Her efforts to subvert, negotiate, and resist colonialism remind queer and two-spirit people that they have been here all along. "None of this stuff was lost - we were never lost. Two-spirit bodies remain unruly, recreate who we are, and come home. We need to be the people we are taking on these roles, not focusing on the wrongs," Driskill said.

Driskill travels to Oklahoma annually for the Cherokee Stomp Dance, where stories figure prominently.

"Hearing people speak our native tongue, I imagine our spirits as splints of light banding together," s/he said. "When we dance, we unearth stories we didn't even know were lost."

S/he shared an oral history from Cory Taber, a two-spirit Cherokee.

"We are Cherokee people because that's what our grandmothers told us we are," Taber said in the oral history that was read by Driskill. "There's a generational doubleweaving of grandmothers caring for grandchildren. There's a lot of gay natives - that's what the medicine people taught us; we're not new. But identity is second to how you care and give back to the community."

Driskill said that the grandmothers' statements about who is Cherokee are also significant, as the blood question is the colonial holy grail. For indigenous folks, it's not a racial formation, it is a community and political one.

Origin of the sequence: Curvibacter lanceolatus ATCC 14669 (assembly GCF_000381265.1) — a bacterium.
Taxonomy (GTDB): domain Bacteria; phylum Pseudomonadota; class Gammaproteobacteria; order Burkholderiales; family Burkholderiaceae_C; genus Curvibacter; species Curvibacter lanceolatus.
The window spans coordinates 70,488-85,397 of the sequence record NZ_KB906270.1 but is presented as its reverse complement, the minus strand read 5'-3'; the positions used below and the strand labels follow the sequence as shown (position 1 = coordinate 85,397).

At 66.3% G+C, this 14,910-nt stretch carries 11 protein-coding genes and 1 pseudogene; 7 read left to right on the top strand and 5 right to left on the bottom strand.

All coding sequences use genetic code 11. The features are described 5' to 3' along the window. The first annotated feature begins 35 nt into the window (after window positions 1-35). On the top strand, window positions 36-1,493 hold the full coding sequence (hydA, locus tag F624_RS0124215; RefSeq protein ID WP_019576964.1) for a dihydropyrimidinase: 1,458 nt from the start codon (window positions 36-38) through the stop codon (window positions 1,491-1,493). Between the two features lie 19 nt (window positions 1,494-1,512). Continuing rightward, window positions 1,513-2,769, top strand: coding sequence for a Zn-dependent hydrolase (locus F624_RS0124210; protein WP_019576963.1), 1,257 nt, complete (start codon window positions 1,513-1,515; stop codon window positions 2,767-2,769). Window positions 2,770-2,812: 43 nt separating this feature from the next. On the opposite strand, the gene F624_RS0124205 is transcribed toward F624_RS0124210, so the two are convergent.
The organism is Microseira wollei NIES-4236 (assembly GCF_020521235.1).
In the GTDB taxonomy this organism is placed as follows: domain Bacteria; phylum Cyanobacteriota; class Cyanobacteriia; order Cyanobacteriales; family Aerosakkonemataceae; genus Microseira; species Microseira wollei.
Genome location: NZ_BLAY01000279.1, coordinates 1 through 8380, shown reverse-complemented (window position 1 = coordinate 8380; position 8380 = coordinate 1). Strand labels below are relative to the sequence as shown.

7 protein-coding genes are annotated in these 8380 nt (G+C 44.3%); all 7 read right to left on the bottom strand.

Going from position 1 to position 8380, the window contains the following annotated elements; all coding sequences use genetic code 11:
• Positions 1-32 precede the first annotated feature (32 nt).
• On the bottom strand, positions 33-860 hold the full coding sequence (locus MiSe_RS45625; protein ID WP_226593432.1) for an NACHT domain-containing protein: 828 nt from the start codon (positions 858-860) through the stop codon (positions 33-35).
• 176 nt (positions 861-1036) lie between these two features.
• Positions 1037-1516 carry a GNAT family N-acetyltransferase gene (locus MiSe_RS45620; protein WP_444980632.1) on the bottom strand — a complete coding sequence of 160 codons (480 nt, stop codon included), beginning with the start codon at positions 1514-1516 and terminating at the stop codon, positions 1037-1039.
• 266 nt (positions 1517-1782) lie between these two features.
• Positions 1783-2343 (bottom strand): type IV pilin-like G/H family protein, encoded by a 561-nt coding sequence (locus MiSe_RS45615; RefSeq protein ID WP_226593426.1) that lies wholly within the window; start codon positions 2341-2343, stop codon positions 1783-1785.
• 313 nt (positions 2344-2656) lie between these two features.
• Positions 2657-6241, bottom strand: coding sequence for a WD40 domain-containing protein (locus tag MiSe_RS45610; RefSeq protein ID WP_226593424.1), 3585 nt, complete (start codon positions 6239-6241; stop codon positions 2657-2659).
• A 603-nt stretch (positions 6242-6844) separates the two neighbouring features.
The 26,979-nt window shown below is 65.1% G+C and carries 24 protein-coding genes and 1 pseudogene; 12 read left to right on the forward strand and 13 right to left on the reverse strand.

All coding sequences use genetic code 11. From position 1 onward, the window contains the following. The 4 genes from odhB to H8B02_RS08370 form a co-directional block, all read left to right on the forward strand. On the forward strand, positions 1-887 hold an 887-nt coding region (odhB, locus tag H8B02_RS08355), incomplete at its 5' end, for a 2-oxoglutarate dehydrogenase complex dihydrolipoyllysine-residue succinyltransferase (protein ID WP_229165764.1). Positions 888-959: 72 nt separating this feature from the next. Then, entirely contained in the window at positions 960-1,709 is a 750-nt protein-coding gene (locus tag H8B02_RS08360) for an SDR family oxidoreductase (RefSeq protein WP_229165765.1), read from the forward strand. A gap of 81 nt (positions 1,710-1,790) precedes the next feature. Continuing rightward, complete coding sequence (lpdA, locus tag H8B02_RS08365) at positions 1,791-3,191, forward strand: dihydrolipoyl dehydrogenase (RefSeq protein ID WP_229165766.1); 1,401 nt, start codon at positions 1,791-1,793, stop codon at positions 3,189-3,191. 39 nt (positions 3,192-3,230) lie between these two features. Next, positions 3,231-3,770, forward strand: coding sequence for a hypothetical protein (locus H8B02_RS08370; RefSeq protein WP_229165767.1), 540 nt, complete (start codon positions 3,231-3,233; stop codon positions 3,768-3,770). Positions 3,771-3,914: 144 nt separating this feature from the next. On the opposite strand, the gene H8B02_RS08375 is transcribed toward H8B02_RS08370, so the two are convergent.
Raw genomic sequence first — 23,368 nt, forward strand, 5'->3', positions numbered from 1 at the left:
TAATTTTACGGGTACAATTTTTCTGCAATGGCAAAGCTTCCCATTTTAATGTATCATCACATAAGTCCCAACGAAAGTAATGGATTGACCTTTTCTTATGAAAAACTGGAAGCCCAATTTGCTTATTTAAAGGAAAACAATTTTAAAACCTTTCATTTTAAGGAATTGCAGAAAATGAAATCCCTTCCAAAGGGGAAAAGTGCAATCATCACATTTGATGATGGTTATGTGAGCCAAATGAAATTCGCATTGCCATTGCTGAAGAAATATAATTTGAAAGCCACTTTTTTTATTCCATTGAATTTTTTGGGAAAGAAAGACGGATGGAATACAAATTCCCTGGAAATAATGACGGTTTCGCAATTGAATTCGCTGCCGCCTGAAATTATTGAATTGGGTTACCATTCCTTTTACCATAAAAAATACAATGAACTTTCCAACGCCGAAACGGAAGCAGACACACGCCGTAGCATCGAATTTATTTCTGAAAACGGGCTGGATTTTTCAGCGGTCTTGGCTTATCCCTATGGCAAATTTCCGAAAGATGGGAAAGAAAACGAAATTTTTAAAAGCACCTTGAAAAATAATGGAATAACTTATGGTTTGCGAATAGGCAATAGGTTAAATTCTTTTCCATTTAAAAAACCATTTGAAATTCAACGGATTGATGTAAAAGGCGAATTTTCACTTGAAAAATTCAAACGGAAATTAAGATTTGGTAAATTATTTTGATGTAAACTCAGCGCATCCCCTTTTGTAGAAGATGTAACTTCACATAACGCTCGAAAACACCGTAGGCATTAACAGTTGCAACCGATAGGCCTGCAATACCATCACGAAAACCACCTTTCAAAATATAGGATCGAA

Taber's oral history noted that, "Assimilation brings disharmony and invalidation; we subvert it just by being here. And remember our ceremonial dress - we did a lot of drag back then."

Driskill said the two-spirit community is at a unique moment.

"We must tell our stories and imagine to take us out of the colonial past," s/he said. "If you can see that far in the past, you can see that far in the future. We're in an exciting moment as two spirits, engaged in lots of revitalizations, keys into deep, deep memories."

Looking at current times, indigenous communities offer hopeful models for how to survive.

"It's hard because it's not new; it's very familiar," Driskill said. "Natives have already experienced the apocalypse. In California, it was maybe the most devastating of anywhere with the Missions and Gold Rush. We know how to do this already. The world has not always been like this; we hold memories of times that are different."

S/he further painted a picture of two-spirit stories and futures.
"Imagine queer, two spirit, trans folks speaking their languages, our lives not constantly at risk, our selves celebrated," Driskill said. "I want it all back: plants, memories, land, lives, and ancestors. Reweave the past, honor the new, and imagine a gorgeous world.

"We shatter manifest destiny, becoming elders and ancestors teaching children to heal the world," s/he said. "We must mourn, smuggle our tongues across imaginary borders, laugh, weave a basket, and mend a wounded world."

After the lecture, audience members felt grateful for the re-imaginings of Driskill.

Naomi Azriel, 41, a queer dyke living in Oakland, said, "I felt deeply moved. I got an infusion of hope that wasn't sentimental or based on denial. It was much needed."